From  Cox and Forkum:


From The Australian today: Sadr told: drop your guns and join us.

IRAQ’S national conference, charged with charting a course to democracy, yesterday urged rebel Shi’ite cleric Moqtada al-Sadr to disband his Mehdi Army militia and join the mainstream political process. The conference voted to send a delegation to meet Sadr in the besieged holy city of Najaf as Iraq’s hostage crisis worsened with the kidnapping of an American journalist.
Participants approved a proposal by a Sadr relative, Baghdad Shi’ite cleric Sheikh Hussein al-Sadr, who said: “There are inviolable conditions in civilised countries … there is no place for armed militias. … We must work together to convince Moqtada Sadr and the dear brothers in the Mehdi Army to transform (the militia) into a political party, whatever its leaning.”

From a weekend AP report (via LGF):

[Iraq’s chief negotiator, Mouwaffaq] Al-Rubaie said he had proposed that al-Sadr’s militia be disbanded and become a political movement.

And from a report last week:

But as [Iraqi interim Prime Minister Ayad Allawi] demanded that al-Sadr disarm his militia, Allawi left maneuvering room for the cleric himself. He repeated a longstanding invitation to al-Sadr to take part in elections due by the end of January.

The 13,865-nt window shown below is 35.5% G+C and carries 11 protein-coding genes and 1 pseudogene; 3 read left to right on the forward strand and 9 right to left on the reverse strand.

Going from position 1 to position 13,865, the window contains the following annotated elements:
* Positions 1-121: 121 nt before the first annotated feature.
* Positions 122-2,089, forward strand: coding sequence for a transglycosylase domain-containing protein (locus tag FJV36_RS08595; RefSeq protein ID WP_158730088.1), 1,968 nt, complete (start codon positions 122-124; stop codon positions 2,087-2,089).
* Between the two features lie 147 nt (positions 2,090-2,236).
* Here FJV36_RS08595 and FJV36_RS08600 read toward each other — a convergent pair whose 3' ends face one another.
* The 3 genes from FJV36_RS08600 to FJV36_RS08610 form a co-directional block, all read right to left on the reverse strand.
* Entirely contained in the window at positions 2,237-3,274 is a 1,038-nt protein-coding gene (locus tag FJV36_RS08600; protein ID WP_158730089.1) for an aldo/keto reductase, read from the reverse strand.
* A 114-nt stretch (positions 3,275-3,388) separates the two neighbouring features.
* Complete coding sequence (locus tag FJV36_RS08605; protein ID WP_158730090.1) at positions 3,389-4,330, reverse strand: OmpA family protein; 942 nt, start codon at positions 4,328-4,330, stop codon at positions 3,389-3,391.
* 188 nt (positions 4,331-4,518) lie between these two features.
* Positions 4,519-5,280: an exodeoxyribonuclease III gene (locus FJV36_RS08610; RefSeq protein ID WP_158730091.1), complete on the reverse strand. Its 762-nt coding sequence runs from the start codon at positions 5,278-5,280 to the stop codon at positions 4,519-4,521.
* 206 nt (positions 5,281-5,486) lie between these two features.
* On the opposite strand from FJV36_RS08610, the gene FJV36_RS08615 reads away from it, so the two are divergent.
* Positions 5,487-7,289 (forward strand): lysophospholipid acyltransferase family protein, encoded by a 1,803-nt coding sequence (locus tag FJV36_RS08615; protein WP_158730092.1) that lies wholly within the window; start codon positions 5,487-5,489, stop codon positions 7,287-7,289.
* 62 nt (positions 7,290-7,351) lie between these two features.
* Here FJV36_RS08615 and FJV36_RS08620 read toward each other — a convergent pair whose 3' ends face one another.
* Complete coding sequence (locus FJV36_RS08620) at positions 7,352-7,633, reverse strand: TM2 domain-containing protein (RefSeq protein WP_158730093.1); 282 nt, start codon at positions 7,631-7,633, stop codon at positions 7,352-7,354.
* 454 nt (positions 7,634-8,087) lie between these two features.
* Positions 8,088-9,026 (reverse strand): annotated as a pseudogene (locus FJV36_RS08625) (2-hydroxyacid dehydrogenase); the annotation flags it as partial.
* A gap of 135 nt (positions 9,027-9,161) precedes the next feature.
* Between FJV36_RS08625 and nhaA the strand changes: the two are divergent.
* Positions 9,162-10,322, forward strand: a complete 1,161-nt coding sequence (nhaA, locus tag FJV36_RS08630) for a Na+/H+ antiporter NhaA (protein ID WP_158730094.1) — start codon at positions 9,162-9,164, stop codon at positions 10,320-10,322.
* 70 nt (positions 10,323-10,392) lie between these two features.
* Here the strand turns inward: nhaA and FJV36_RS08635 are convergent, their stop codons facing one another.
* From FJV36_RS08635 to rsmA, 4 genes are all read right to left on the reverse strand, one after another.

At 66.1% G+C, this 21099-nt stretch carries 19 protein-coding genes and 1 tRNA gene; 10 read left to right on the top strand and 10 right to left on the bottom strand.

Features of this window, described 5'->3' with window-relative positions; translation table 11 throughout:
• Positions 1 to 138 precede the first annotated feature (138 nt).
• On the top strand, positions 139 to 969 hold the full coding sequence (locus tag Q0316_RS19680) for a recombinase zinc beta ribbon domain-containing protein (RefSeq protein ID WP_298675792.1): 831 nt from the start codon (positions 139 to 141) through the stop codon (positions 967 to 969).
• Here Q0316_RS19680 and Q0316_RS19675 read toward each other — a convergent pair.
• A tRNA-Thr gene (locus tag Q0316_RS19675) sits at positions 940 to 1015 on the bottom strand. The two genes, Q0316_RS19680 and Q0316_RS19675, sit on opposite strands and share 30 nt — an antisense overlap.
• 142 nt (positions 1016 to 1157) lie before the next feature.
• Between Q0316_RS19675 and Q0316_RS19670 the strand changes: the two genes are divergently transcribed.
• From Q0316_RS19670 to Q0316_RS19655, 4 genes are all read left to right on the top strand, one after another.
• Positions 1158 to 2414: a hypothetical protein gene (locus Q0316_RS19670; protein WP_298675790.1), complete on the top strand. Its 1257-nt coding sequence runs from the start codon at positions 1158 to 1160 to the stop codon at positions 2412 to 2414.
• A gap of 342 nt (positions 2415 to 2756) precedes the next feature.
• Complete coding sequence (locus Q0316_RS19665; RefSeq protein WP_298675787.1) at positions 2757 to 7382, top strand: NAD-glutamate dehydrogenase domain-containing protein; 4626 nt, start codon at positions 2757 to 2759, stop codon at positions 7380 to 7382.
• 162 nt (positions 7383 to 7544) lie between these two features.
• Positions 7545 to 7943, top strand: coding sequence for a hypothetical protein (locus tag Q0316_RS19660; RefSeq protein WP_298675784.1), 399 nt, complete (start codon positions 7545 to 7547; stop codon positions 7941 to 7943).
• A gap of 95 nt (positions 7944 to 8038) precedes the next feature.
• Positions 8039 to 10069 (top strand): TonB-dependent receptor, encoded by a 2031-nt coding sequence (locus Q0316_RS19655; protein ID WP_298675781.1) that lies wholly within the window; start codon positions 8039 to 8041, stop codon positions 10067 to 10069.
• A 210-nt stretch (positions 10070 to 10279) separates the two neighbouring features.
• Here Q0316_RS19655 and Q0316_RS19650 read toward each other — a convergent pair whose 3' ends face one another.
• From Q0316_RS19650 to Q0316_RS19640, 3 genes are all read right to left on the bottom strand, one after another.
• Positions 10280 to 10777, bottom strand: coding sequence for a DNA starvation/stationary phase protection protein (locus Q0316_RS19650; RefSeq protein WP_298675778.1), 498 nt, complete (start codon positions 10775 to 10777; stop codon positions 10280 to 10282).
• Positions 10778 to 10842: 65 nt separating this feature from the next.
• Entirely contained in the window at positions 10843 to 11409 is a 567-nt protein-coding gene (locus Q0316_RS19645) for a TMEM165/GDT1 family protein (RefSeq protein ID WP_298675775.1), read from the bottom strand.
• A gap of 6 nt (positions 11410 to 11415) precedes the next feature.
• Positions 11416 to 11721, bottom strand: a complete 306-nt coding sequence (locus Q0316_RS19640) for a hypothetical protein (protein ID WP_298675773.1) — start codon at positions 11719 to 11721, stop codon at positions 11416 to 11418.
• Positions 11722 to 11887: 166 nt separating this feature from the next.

It’s bad enough that al-Sadr — an Islamic fundamentalist terrorist — is being treated as a reasonable being, but to offer him political power? Our soldiers are not supposed to be getting killed for al-Sadr’s appeasement. This is the danger that came from quickly handing over sovereignty to the Iraqis. The handover did not appease al-Sadr and his thugs, who still consider us “occupiers” and the interim Iraqi government “U.S. puppets.”

Worse still, we no longer have ultimate authority to pursue our security interests in Iraq. We have to ask permission of the Iraqis. Maybe they will let us; maybe they won’t. It should never have been left up to them to decide, as evidence by how al-Sadr is now being treated (though it must be noted that Bush also pursued an appeasing tack in April). A glimmer of hope that the Iraqis will allow (!) us to take out al-Sadr appeared in the first article:

Sporadic fighting continued in Najaf last night as US-led forces prepared for another offensive on the city. “A major assault by forces will be launched quickly to bring the Najaf fight to an end,” Iraqi Interior Ministry spokesman Sabah Kadhim said.

Then again, we’ve heard that before.

In today’s TIA Daily, Robert Tracinski commented on the broader issue, “Democracy vs. Liberty in Iraq”:

Recent events in Iraq show the folly of promoting “democracy” — in the form of unlimited mob rule — as the ideal political system for Iraq. At a conference gathered to decide on election rules, a mob of al-Sadr’s sympathizers have demanded an end to military action against the Mahdi Army and seem to have succeeded in forcing yet another delay of Sadr’s long-overdue demise. This kind of “democracy” will only serve to deliver Iraq to a new variant of tyranny: al-Sadr’s Iranian-backed theocracy.

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